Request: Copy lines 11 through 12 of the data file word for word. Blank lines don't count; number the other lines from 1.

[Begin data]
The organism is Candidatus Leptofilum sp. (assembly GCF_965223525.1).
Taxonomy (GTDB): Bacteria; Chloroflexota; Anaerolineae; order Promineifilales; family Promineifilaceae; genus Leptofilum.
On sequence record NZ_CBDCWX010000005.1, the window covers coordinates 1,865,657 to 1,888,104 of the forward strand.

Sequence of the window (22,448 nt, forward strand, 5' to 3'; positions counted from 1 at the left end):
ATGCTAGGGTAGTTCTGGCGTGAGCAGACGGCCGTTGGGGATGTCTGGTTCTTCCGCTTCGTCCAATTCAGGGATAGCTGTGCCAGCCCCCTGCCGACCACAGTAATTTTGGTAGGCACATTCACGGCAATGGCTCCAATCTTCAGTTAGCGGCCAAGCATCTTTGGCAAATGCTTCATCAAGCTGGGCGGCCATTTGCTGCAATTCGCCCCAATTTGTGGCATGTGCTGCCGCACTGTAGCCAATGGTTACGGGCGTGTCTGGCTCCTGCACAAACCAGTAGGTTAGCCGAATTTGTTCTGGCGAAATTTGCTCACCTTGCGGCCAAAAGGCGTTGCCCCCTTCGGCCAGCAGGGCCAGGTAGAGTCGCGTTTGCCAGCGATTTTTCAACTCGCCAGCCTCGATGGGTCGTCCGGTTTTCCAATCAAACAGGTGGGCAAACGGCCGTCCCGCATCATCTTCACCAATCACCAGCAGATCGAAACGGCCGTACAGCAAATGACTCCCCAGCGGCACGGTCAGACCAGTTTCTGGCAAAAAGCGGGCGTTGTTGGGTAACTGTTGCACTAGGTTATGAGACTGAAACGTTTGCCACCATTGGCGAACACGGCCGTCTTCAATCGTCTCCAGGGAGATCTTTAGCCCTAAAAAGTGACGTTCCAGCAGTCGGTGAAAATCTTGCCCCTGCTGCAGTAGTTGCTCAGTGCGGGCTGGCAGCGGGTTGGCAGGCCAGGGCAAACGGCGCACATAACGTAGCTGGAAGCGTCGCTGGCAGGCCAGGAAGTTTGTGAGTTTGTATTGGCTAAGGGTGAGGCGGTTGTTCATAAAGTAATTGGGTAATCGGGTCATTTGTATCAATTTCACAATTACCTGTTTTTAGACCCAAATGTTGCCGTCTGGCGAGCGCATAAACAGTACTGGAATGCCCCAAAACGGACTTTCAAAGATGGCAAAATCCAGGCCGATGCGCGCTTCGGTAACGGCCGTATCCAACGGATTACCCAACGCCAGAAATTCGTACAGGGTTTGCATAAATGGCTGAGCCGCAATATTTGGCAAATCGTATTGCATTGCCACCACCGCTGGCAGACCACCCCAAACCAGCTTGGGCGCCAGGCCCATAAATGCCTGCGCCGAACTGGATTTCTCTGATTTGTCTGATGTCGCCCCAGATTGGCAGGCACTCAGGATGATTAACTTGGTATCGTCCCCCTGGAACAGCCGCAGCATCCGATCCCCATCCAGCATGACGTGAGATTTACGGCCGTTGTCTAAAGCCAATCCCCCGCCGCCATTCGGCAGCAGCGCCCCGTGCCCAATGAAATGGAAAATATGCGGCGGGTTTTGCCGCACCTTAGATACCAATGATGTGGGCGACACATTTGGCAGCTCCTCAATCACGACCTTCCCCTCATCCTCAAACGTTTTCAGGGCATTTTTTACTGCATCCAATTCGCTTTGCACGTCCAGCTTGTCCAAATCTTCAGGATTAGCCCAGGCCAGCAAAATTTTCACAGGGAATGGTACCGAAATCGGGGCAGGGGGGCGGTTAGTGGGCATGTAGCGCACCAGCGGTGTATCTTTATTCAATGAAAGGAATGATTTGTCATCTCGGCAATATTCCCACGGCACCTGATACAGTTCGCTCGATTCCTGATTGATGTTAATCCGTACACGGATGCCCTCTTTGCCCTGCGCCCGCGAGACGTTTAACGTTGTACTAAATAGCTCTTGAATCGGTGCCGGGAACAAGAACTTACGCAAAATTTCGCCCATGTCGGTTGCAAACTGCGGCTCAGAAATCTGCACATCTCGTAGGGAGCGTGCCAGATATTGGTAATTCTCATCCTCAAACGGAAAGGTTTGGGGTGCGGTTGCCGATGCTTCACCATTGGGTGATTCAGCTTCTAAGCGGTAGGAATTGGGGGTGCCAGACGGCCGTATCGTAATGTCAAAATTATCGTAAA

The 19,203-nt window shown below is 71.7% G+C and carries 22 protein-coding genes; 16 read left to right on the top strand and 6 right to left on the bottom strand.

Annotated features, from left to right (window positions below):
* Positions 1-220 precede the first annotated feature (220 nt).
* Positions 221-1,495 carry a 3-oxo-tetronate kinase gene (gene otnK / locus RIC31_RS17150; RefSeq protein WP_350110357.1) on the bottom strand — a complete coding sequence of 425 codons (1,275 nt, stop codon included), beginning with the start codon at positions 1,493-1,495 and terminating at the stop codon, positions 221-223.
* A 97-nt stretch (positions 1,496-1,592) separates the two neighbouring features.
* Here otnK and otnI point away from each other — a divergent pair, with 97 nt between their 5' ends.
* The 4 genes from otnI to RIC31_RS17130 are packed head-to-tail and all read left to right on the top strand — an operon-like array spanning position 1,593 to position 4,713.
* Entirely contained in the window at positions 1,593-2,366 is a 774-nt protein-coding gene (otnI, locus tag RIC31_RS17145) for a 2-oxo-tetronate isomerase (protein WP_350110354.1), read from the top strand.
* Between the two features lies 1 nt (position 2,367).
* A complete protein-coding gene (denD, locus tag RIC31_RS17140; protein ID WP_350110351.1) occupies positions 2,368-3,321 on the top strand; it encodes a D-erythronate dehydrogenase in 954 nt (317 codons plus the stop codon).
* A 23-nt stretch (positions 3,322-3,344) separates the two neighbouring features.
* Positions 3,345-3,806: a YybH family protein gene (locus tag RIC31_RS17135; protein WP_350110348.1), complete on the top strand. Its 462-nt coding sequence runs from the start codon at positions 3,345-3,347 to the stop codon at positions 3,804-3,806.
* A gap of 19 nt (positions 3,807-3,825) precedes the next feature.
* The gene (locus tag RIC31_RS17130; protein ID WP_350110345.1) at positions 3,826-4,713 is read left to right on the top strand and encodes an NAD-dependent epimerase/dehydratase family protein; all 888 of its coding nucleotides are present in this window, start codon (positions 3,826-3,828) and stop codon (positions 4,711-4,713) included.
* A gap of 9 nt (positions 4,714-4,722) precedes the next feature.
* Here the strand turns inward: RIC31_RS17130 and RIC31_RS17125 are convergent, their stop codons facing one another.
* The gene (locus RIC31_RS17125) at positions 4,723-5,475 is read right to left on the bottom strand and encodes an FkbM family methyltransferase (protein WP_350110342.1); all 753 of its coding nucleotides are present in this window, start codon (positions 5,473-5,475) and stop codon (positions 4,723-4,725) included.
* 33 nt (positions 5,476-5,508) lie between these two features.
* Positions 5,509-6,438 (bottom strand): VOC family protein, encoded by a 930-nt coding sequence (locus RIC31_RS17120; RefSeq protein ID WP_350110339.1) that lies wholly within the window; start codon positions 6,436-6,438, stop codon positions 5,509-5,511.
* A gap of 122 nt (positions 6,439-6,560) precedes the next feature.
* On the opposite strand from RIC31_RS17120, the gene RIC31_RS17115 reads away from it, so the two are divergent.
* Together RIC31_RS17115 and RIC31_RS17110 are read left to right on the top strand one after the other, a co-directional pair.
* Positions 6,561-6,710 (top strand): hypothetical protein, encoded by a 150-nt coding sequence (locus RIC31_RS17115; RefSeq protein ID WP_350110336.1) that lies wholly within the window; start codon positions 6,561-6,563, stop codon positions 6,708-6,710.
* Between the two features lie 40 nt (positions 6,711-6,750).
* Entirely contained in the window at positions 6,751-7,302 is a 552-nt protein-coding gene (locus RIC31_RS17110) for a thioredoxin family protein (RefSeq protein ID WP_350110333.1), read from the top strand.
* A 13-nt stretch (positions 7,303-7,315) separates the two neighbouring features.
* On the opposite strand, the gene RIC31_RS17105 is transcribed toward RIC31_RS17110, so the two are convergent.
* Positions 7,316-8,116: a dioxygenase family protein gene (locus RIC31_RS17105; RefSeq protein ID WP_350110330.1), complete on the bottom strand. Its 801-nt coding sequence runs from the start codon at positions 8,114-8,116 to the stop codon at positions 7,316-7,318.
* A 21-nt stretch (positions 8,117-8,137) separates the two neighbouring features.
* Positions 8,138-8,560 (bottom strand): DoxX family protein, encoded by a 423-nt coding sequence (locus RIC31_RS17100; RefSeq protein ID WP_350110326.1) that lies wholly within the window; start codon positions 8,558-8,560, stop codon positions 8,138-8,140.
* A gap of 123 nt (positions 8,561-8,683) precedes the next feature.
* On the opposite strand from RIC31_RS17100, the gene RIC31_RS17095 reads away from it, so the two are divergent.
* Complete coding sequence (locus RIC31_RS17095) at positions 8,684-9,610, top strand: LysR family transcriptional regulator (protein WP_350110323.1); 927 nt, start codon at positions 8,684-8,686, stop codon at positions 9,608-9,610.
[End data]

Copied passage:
* Here otnK and otnI point away from each other — a divergent pair, with 97 nt between their 5' ends.
* The 4 genes from otnI to RIC31_RS17130 are packed head-to-tail and all read left to right on the top strand — an operon-like array spanning position 1,593 to position 4,713.